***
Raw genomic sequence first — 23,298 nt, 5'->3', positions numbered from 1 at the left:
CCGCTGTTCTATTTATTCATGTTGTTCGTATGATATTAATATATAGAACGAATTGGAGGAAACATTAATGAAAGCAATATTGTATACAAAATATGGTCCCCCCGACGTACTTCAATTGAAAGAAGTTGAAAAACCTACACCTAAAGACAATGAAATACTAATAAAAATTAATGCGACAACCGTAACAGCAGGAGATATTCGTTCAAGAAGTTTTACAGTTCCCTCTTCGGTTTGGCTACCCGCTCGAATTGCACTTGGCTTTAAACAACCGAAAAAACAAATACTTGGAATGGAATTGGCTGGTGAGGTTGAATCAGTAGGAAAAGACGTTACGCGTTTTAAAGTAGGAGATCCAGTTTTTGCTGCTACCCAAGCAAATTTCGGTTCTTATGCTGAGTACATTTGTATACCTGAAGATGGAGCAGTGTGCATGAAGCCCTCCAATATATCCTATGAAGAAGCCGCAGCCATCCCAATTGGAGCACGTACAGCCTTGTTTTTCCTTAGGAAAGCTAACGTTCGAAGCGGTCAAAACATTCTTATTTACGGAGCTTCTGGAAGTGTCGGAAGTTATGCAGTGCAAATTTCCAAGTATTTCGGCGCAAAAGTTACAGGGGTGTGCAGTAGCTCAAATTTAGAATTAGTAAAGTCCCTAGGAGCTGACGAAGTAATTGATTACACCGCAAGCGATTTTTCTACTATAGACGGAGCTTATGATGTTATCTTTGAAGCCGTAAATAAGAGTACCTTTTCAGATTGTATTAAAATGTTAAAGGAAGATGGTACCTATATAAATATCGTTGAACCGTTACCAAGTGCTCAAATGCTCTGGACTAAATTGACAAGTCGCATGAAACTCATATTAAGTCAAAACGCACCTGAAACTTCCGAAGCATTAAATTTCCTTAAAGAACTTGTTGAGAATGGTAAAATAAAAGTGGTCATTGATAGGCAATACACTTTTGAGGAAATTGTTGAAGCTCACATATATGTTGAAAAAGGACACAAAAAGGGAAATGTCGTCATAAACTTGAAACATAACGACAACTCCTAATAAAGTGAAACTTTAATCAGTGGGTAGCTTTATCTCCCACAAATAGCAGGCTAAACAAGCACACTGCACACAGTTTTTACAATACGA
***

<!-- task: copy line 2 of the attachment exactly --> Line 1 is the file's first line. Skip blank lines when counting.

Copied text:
CCGCTGTTCTATTTATTCATGTTGTTCGTATGATATTAATATATAGAACGAATTGGAGGAAACATTAATGAAAGCAATATTGTATACAAAATATGGTCCCCCCGACGTACTTCAATTGAAAGAAGTTGAAAAACCTACACCTAAAGACAATGAAATACTAATAAAAATTAATGCGACAACCGTAACAGCAGGAGATATTCGTTCAAGAAGTTTTACAGTTCCCTCTTCGGTTTGGCTACCCGCTCGAATTGCACTTGGCTTTAAACAACCGAAAAAACAAATACTTGGAATGGAATTGGCTGGTGAGGTTGAATCAGTAGGAAAAGACGTTACGCGTTTTAAAGTAGGAGATCCAGTTTTTGCTGCTACCCAAGCAAATTTCGGTTCTTATGCTGAGTACATTTGTATACCTGAAGATGGAGCAGTGTGCATGAAGCCCTCCAATATATCCTATGAAGAAGCCGCAGCCATCCCAATTGGAGCACGTACAGCCTTGTTTTTCCTTAGGAAAGCTAACGTTCGAAGCGGTCAAAACATTCTTATTTACGGAGCTTCTGGAAGTGTCGGAAGTTATGCAGTGCAAATTTCCAAGTATTTCGGCGCAAAAGTTACAGGGGTGTGCAGTAGCTCAAATTTAGAATTAGTAAAGTCCCTAGGAGCTGACGAAGTAATTGATTACACCGCAAGCGATTTTTCTACTATAGACGGAGCTTATGATGTTATCTTTGAAGCCGTAAATAAGAGTACCTTTTCAGATTGTATTAAAATGTTAAAGGAAGATGGTACCTATATAAATATCGTTGAACCGTTACCAAGTGCTCAAATGCTCTGGACTAAATTGACAAGTCGCATGAAACTCATATTAAGTCAAAACGCACCTGAAACTTCCGAAGCATTAAATTTCCTTAAAGAACTTGTTGAGAATGGTAAAATAAAAGTGGTCATTGATAGGCAATACACTTTTGAGGAAATTGTTGAAGCTCACATATATGTTGAAAAAGGACACAAAAAGGGAAATGTCGTCATAAACTTGAAACATAACGACAACTCCTAATAAAGTGAAACTTTAATCAGTGGGTAGCTTTATCTCCCACAAATAGCAGGCTAAACAAGCACACTGCACACAGTTTTTACAATACGA